London, the 3rd January, 1618. [M.V.]
[Italian.]
Jan. 3.
Consiglio
de' X.
Parti Comuni.
Venetian
Archives.
684. In the Council of Ten.
That leave be granted to Andrea Vendramin son of Luca to receive in his house the ambassador of England, for one occasion only, to see his study with the statues and figures and to pass the usual compliments.
Ayes17.
Noes0.
Neutral0.
[Italian.]
Jan. 4.
Senato,
Secreta.
Deliberazioni.
Venetian
Archives.
685. To the Secretary Surian at the Hague.
With regard to the differences between the Kings of France and England and certain other particulars we desire you to see their High Mightinesses and the prince. You will tell them first that we were exceedingly sorry to hear of these differences, coming as they did at the end of the truce between the States and Spain, between the two powers which have always co-operated for the good of the States. For these and other considerations a reconciliation between the two is desirable; the Duke of Savoy has interposed his good offices, and we have directed our ambassadors in Paris and London to assist with zeal. A close understanding becomes ever more necessary between those who suspect the aims and armaments of the Spaniards, as any harm inflicted by them upon one would cause the gravest prejudice to all the others.
Ayes135.
Noes0.
Neutral3.
[Italian.]
Jan. 5.
Senato,
Secreta.
Deliberazioni.
Venetian
Archives.
686. To the Ambassador at Rome and the like to the other Courts.
The changeableness of the negotiations of Cardinal Borgia upon the question of restitution tallies with the spirit displayed by the Spaniards throughout this affair. Last week they promised an inventory of the goods and now they have withdrawn their promise upon a flimsy pretext. These uncertitudes keep everything unsettled, and meanwhile they continue their naval reinforcements and the action of the Spaniards at various courts gives rise to the gravest misgivings. Our ministers must therefore continue on the alert. The new captain general at sea, Venier, is hastening his departure.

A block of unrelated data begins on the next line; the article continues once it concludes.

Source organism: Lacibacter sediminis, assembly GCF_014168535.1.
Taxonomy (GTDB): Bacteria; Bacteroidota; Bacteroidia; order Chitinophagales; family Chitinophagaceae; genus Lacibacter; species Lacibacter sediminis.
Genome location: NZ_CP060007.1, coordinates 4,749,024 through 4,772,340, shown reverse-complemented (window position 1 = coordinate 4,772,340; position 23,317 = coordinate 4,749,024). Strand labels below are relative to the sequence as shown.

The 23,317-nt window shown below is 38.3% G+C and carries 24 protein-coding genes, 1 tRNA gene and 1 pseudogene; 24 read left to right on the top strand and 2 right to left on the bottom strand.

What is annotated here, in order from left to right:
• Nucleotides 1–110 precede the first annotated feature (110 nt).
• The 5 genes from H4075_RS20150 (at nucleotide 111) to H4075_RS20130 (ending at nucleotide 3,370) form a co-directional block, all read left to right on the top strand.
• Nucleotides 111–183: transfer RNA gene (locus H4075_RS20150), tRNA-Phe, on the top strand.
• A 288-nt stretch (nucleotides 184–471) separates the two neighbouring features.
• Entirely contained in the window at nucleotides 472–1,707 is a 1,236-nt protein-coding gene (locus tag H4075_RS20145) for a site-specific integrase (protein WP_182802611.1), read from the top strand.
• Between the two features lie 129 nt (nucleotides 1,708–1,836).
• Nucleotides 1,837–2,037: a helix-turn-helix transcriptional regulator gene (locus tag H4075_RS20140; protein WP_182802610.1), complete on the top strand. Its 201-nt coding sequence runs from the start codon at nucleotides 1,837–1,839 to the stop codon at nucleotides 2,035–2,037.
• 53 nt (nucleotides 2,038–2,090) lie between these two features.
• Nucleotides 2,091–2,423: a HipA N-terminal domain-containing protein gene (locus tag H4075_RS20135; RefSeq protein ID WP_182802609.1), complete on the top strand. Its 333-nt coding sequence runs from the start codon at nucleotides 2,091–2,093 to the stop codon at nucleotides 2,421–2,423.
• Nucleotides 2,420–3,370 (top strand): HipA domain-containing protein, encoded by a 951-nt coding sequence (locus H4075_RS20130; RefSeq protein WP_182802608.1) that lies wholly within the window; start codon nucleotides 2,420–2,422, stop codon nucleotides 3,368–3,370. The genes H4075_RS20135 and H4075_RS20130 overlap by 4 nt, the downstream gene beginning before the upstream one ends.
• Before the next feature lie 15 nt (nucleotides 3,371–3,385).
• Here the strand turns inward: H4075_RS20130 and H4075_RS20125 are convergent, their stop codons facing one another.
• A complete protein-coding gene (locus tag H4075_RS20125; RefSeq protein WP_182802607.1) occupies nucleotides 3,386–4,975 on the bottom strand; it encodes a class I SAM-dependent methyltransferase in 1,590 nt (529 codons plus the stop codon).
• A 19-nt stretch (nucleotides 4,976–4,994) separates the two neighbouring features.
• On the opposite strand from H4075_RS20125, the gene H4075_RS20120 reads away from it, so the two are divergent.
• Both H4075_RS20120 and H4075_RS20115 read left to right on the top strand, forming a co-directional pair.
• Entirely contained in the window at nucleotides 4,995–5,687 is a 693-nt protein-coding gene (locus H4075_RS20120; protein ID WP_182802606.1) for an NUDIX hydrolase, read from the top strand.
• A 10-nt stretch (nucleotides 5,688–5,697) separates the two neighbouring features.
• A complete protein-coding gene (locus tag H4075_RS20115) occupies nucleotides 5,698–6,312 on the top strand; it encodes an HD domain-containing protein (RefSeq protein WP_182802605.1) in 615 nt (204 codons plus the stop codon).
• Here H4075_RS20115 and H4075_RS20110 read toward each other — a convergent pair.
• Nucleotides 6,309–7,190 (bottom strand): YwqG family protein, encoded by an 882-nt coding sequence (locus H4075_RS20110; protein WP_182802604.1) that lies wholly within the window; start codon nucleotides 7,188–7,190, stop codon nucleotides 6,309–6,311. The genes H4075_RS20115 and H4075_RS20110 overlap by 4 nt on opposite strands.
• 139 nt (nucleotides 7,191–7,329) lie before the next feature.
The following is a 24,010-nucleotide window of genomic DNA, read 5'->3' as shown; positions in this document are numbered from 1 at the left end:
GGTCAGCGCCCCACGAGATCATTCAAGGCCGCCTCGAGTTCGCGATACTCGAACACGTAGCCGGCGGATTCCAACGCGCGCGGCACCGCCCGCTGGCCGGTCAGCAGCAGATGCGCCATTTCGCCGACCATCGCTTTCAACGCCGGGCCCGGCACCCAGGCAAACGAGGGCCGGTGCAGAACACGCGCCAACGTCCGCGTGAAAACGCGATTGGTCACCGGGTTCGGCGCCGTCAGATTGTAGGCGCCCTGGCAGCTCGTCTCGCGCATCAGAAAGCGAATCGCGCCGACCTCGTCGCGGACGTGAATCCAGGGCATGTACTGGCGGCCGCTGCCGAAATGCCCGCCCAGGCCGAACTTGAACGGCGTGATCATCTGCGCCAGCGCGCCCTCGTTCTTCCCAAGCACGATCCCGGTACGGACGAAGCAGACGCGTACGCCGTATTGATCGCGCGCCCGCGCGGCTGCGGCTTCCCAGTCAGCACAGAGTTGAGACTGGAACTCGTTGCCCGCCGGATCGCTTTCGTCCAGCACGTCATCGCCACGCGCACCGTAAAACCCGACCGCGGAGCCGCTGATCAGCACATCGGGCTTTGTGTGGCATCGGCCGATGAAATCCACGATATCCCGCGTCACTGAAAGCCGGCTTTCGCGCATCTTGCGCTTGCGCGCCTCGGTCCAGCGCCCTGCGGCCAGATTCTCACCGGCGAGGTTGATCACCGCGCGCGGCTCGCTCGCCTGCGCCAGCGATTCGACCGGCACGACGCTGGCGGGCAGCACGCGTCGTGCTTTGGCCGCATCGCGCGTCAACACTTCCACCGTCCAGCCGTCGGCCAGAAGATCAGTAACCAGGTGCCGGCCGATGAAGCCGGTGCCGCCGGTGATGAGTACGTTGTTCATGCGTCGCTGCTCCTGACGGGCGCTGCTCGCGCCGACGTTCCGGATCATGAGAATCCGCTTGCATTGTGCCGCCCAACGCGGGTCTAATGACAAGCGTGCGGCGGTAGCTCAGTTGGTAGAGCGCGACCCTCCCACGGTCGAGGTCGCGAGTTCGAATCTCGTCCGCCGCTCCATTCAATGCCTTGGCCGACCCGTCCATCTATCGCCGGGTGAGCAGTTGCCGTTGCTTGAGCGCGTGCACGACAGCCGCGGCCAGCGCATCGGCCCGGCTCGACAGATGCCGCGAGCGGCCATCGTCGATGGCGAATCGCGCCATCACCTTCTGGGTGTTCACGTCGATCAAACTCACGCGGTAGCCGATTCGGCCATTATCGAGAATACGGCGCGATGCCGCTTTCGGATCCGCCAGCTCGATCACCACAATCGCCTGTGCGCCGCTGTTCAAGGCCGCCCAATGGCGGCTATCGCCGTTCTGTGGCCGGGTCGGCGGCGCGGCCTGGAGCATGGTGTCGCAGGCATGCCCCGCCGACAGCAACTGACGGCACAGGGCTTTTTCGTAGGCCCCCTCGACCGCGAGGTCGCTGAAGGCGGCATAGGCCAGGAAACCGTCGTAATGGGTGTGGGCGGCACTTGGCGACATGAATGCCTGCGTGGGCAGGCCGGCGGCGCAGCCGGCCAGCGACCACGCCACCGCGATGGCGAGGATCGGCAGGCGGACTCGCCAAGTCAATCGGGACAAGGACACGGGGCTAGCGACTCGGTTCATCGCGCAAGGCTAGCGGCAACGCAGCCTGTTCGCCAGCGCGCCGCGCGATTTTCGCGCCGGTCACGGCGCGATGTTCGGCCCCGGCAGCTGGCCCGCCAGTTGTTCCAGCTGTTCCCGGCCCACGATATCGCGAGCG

Ayes126.
Noes0.
Neutral0.
[Italian.]
Jan. 7.
Collegio,
Secreta.
Esposizioni
Principi.
Venetian
Archives.
687. The Ambassador of England was summoned to the Cabinet and the deliberation of the 4th inst. was read to him. He said:
I thank your Serenity for this information. The truth is that the Ambassador Contarini promised Colonel Peyton that he should be paid in current money, meaning that a Venetian ducat was about the equivalent of an English crown. In England when we speak of current money, even in dealing with the king, the advantage, if any change takes place, goes to the receiver. Peyton, however, confided in the promise of the ambassador and the practice in the country where the contract was made. He is now subjected to an unexpected loss. However, I will do my utmost to counsel him to be patient, but I am not sanguine, as it means his ruin.
With regard to Mainwaring, I understand he has negotiated with Sig. Foscarini and some documents have passed. He is really most skilled in naval matters. I shall be greatly obliged if the matter is decided speedily.
I have sent your Serenity's congratulations to the princess by an English gentleman, who left two days ago.
The doge replied that in the matter of Peyton the republic would fulfil her promises, but they had to be careful not to do more and create a precedent. The ambassador contended that this was a special case, but he promised to do his best. He then took leave.
[Italian.]
Jan. 8.
Senato,
Secreta.
Dispacci,
Signori Stati.
Venetian
Archives.
688. CHRISTOFFORO SURIAN, Venetian Secretary in the Netherlands, to the DOGE and SENATE.
The States have submitted the Bohemian question to the Provinces. They have also written very fully on the subject to the King of Great Britain, expressing themselves as very well inclined to favour the defence and preservation of the Bohemians, and that with an example from their neighbours they would afford all the assistance that the present condition of the state and their affairs permitted, and they would not fail to do their utmost.
Amsterdam, the 8th January, 1619.
[Italian.]
Jan. 9.
Senato,
Secreta.
Dispacci,
Francia.
Venetian
Archives.
689. ANZOLO CONTARINI, Venetian Ambassador in France, to the DOGE and SENATE.
The Secretary Lionello passed through here a month ago on his way home from England. He took the way of the Grisons and by now he should have arrived at the feet of your Serenity.
Paris, the 9th January, 1619.
[Italian.]
Jan. 10.
Senato,
Secreta.
Dispacci,
Inghilterra.
Venetian
Archives.
690. ANTONIO DONATO, Venetian Ambassador in England, to the DOGE and SENATE.